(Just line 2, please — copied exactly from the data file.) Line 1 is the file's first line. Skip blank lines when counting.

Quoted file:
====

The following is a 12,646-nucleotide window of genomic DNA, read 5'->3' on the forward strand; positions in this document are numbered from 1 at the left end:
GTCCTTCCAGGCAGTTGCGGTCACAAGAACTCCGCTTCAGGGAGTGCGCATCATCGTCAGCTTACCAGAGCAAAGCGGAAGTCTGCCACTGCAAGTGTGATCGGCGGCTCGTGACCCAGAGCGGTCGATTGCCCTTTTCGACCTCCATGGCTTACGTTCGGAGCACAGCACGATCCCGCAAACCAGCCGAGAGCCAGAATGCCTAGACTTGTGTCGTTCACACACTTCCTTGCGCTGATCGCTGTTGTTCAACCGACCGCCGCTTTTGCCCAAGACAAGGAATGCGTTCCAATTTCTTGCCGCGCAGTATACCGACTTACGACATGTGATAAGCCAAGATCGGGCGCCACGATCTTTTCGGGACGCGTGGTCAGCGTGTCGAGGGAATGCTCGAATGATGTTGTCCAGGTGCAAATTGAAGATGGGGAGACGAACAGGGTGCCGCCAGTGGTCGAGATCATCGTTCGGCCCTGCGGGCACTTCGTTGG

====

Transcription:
GTCCTTCCAGGCAGTTGCGGTCACAAGAACTCCGCTTCAGGGAGTGCGCATCATCGTCAGCTTACCAGAGCAAAGCGGAAGTCTGCCACTGCAAGTGTGATCGGCGGCTCGTGACCCAGAGCGGTCGATTGCCCTTTTCGACCTCCATGGCTTACGTTCGGAGCACAGCACGATCCCGCAAACCAGCCGAGAGCCAGAATGCCTAGACTTGTGTCGTTCACACACTTCCTTGCGCTGATCGCTGTTGTTCAACCGACCGCCGCTTTTGCCCAAGACAAGGAATGCGTTCCAATTTCTTGCCGCGCAGTATACCGACTTACGACATGTGATAAGCCAAGATCGGGCGCCACGATCTTTTCGGGACGCGTGGTCAGCGTGTCGAGGGAATGCTCGAATGATGTTGTCCAGGTGCAAATTGAAGATGGGGAGACGAACAGGGTGCCGCCAGTGGTCGAGATCATCGTTCGGCCCTGCGGGCACTTCGTTGG